|Thomas von Westen|
|Born||13 September 1682|
|Died|| 9 April 1727 44) (aged|
|Parents|| Arnoldus von Westen (1643-1698)|
Inger Marie Thomasdatter Meyer (1660-1715)
|Spouse||Anna Pedersdatter (ca. 1655–1746)|
|Education||Cand.theol. in 1699|
|Alma mater||University of Copenhagen|
Thomas von Westen (13 September 1682 – 9 April 1727) was a Norwegian Lutheran priest and missionary. He was a driving force in the Sami mission, and founded the education institution Seminarium Scholasticum, the later Seminarium Lapponicum, in Trondheim.
Lutheranism is a major branch of western Christianity that identifies with the teaching of Martin Luther, a 16th century German reformer. Luther's efforts to reform the theology and practice of the church launched the Protestant Reformation. The reaction of the government and church authorities to the international spread of his writings, beginning with the 95 Theses, divided Western Christianity.
Seminarium Lapponicum was an educational institution established in Trondheim, Norway.
Trondheim is a city and municipality in Trøndelag county, Norway. It has a population of 193,501, and is the third-most populous municipality in Norway, although the fourth largest urban area. Trondheim lies on the south shore of Trondheim Fjord at the mouth of the River Nidelva. The city is dominated by the Norwegian University of Science and Technology (NTNU), the Foundation for Scientific and Industrial Research (SINTEF), St. Olavs University Hospital and other technology-oriented institutions.
Von Westen was born in Trondheim in Sør-Trøndelag, Norway. He was the son of Arnoldus von Westen (1643-1698) and his second wife, Inger Marie Thomasdatter Meyer.His father was a pharmacist at Løveapoteket Apothecary. His grandfather had been mayor of Trondheim.
Sør-TrøndelagUrban East Norwegian: [²søːrˌtrœndəlɑːɡ](
Apothecary is one term for a medical professional who formulates and dispenses materia medica to physicians, surgeons, and patients. The modern pharmacist has taken over this role. In some languages and regions, the word "apothecary" is still used to refer to a retail pharmacy or a pharmacist who owns one. Apothecaries' investigation of herbal and chemical ingredients was a precursor to the modern sciences of chemistry and pharmacology.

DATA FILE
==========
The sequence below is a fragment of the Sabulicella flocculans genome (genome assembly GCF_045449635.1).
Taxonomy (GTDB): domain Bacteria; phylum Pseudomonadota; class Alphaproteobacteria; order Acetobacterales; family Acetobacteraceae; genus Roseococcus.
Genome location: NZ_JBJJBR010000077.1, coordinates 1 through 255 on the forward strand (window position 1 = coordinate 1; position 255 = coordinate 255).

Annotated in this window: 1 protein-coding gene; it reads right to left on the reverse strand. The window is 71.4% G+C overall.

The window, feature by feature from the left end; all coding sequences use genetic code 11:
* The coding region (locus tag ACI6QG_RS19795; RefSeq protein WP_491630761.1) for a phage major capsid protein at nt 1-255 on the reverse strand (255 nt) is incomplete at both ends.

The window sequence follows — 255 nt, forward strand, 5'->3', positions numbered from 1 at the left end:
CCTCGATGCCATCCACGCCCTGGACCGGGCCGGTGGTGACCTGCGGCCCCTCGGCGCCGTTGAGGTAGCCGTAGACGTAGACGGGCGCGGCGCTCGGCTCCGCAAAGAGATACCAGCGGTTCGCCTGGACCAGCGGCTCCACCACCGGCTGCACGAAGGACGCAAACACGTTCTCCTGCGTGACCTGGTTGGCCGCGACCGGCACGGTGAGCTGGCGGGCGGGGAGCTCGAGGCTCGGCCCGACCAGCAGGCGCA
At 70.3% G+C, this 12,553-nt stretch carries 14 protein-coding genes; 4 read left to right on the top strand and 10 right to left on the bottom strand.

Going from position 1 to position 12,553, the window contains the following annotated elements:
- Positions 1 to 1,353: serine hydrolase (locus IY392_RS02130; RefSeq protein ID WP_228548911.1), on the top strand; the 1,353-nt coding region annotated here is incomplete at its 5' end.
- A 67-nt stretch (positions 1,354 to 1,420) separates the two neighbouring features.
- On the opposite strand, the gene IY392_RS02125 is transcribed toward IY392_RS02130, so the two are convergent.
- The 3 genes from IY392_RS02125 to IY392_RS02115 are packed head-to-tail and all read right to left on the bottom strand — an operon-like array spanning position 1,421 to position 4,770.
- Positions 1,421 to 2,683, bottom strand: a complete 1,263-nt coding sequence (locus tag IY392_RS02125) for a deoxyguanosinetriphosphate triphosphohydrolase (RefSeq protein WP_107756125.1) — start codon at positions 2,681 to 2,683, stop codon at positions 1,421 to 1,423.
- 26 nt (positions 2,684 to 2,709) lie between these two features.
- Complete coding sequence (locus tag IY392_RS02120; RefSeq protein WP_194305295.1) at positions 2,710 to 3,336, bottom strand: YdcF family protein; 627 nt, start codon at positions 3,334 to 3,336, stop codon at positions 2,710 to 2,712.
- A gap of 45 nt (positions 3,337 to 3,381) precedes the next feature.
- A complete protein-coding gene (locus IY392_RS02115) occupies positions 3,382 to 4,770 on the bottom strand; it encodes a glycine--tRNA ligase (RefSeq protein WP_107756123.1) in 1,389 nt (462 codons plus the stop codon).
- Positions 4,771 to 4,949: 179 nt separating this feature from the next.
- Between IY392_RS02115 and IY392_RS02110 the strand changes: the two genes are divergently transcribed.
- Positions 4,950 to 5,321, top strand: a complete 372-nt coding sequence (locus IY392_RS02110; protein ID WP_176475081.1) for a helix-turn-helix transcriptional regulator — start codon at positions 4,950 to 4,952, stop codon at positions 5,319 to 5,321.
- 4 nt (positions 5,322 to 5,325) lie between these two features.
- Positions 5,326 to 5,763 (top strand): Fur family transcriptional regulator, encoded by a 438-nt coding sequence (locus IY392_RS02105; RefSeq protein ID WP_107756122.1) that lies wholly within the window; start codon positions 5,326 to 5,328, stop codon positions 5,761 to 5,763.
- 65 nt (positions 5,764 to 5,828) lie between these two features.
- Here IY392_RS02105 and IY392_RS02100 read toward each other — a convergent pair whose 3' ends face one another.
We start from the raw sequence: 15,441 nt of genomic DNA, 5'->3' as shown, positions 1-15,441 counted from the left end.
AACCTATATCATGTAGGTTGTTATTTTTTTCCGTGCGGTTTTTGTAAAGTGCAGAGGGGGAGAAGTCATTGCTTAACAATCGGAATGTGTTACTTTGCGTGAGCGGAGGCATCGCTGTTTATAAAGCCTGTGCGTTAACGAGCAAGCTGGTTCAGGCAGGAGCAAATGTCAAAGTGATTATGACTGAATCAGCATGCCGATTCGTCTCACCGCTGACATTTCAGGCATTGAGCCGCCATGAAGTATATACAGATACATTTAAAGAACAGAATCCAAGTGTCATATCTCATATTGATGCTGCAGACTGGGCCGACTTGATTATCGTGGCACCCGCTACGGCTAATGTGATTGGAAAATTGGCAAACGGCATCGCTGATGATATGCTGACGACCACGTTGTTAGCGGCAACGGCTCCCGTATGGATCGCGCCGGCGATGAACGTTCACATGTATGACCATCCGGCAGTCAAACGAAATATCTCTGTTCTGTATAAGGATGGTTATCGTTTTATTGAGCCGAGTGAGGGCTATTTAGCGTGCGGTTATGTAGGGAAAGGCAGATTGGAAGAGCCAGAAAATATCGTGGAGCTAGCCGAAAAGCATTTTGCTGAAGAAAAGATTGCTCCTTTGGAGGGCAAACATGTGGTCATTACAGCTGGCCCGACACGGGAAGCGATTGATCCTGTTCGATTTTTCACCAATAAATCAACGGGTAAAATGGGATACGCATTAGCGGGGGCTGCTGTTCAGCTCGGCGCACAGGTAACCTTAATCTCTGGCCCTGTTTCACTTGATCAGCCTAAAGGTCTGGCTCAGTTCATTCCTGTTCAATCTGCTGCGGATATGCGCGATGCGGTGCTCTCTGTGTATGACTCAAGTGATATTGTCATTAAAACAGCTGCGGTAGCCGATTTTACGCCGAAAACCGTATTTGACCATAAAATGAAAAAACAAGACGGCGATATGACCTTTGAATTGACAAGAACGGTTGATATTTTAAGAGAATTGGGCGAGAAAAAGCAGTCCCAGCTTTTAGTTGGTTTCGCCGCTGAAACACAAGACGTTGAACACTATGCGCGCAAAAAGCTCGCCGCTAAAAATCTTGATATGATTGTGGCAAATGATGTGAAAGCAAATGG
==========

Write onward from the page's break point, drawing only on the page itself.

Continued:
Von Westen attended Trondheim Cathedral School and was educated for the priesthood at the University of Copenhagen where he took his Artium Baccalaureus degree in 1698. He received his Cand.theol. in 1699. After completing his education, he started working as a priest in Helgeland. In 1709, he was appointed vicar of Veøy in Romsdal.
Trondheim Cathedral School is an upper secondary school located next to the Nidaros Cathedral in the center of Trondheim, Norway.
The University of Copenhagen (UCPH) is the oldest university and research institution in Denmark. Founded in 1479 as a studium generale, it is the second oldest institution for higher education in Scandinavia after Uppsala University (1477). The university has 23,473 undergraduate students, 17,398 postgraduate students, 2,968 doctoral students and over 9,000 employees. The university has four campuses located in and around Copenhagen, with the headquarters located in central Copenhagen. Most courses are taught in Danish; however, many courses are also offered in English and a few in German. The university has several thousands of foreign students, about half of whom come from Nordic countries.
Candidatus theologiæ (male), Candidata theologiæ (female), abbreviated cand. theol. is an academic degree with a long tradition, awarded after a six-year higher education in theology in Iceland, Denmark, and Norway. In Norway, the title has remained after the "Quality Reform". In Denmark the title is described as equivalent to Master of Theology, while in Norway it ranks higher. The title is protected by law in Denmark and Norway. In Norway it can only be issued by three institutions, the University of Oslo, the MF Norwegian School of Theology, Oslo and the School of Mission and Theology, Stavanger. The latter two are private.